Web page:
Is DSSSL Syntax Tricky?

Subject: Is DSSSL Syntax Tricky?
From: Paul Prescod <papresco@xxxxxxxxxxxxxxxxxxxxxxxxx>
Date: Tue, 20 May 1997 11:42:55 -0400
After thinking about it a little bit, I'm going to argue that the DSSSL
syntax *is* a bit tricky (not out and out hard, but tricky) and is a
disincentive for those who would make small-to-medium complexity DSSSL
stylesheets without really learning the full DSSSL expression language.

#1. That powerful "for" operator that I demonstrated is kind of "buried"
in the syntax as two seemingly innocuous functions (apply and map). The
Scheme versions of those functions require you to understand higher
order functions, anonymous functions and the "lambda" keyword. Although
I understood those functions before I started using DSSSL, I was caught
up in the "little Schemer religion" and so coded everything as recursion
when map has the recursion built-in and hidden. I would be curious to
know about other people's experiences with "map" and "apply". Do you use
them? Do you sometimes use recursion where they would be more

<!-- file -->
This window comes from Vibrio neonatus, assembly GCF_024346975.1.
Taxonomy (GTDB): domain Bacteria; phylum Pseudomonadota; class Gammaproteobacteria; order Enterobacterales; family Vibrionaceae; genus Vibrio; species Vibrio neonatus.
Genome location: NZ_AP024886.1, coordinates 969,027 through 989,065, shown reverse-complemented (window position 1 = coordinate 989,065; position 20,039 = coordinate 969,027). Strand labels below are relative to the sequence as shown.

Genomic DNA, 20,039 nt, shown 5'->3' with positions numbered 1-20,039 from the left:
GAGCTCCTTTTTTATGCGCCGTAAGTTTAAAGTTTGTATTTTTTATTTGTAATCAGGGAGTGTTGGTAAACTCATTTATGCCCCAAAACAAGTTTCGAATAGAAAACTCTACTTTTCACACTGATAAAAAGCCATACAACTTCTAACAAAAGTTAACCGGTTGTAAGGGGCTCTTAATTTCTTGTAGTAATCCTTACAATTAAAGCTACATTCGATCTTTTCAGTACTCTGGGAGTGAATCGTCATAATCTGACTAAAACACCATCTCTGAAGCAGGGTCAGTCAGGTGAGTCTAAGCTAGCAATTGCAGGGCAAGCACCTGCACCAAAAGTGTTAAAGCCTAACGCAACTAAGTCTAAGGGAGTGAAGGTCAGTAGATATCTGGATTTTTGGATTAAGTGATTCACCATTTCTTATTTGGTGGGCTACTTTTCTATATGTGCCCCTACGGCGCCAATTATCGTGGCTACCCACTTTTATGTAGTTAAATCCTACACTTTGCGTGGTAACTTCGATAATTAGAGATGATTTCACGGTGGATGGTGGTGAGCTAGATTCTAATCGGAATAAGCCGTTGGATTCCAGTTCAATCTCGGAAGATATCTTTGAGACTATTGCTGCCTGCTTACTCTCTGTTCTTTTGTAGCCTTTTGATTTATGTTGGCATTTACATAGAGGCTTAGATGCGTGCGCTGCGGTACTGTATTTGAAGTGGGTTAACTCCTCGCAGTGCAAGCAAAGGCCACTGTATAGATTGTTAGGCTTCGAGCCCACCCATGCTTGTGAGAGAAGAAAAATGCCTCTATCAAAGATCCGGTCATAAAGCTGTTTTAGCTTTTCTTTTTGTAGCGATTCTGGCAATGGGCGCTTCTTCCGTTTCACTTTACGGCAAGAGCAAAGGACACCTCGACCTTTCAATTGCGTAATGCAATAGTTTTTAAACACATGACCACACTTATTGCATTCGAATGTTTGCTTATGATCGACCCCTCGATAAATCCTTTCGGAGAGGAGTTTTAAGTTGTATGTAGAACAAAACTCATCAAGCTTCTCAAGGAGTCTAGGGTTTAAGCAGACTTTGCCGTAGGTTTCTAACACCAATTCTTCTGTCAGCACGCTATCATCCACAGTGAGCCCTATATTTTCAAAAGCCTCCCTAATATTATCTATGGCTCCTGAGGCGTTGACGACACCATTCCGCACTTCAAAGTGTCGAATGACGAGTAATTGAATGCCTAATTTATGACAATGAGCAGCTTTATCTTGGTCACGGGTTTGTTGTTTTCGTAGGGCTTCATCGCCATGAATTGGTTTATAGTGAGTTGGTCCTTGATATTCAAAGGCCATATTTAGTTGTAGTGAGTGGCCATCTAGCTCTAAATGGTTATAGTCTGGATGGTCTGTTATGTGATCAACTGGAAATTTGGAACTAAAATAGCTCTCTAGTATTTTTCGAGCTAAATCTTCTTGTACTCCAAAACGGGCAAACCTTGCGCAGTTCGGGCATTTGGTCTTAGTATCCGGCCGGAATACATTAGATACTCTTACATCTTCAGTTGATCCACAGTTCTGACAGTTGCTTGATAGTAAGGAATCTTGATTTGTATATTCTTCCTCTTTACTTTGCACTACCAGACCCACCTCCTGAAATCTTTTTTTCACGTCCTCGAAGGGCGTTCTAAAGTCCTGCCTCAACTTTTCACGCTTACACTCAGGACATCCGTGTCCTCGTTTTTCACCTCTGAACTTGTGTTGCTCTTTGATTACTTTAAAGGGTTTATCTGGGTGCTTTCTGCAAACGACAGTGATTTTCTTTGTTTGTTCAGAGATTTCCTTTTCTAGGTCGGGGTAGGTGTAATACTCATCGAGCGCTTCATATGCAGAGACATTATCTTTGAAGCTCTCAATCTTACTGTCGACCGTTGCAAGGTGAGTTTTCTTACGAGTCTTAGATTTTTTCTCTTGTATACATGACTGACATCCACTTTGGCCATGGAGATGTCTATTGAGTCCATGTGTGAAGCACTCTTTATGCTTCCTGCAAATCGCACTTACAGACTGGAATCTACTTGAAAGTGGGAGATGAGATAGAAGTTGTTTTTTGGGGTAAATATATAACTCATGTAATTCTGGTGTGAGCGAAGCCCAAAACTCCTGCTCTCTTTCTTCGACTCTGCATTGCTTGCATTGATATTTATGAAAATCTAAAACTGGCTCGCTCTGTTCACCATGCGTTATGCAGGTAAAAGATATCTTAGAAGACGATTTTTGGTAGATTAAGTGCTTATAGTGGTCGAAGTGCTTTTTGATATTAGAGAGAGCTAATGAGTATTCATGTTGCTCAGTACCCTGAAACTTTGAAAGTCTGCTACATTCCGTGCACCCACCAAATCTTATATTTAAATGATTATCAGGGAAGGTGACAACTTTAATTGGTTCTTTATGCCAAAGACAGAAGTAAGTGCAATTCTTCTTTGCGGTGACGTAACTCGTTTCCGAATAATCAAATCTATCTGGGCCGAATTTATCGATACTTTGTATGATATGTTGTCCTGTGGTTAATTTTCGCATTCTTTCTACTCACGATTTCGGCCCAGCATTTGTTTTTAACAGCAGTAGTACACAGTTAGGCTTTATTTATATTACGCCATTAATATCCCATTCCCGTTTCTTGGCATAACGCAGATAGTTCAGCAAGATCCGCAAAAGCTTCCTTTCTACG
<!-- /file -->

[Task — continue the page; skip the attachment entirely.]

appropriate? Note how my alternate syntax hides the use of higher-order

#2. New learners cannot use the techniques that they have learned
elsewhere for "scanning" code. You can be trained in hundreds of infix
languages and 

(if a b c) 

would be totally inscrutable compared to 

if( a ) {b} else {c}; 

This *does* slow you down in learning the language because it slows you
in learning from other people's code. Also, I presume that I am not the
only person who tries to look at a few examples of another language's
code before I learn it, to see if it has the features I am interested
in. If I can't even figure out the "if/then/else," "let" and "function"
then that is a disincentive. The Scheme syntax for all three of these
constructs is needlessly complex (or over-simple?) in my opinion.

#3. You must be trained in prefix. If you already know infix, this is
Just One More Thing To Learn. Not a hard thing, but another thing. 

#4. It is hard to see what is code and what is data. Someone who was
trying to learn DSSSL complained about this on comp.text.sgml just a few
months ago. Look at these two declarations with "new" eyes:

(define a 5)
(define (a) 5)

now compare them with other languages:

define a = 5;

function a(){

Once again this comes down to scanning and persual by newbies, not long
term difficulty in learning the language.

 Paul Prescod

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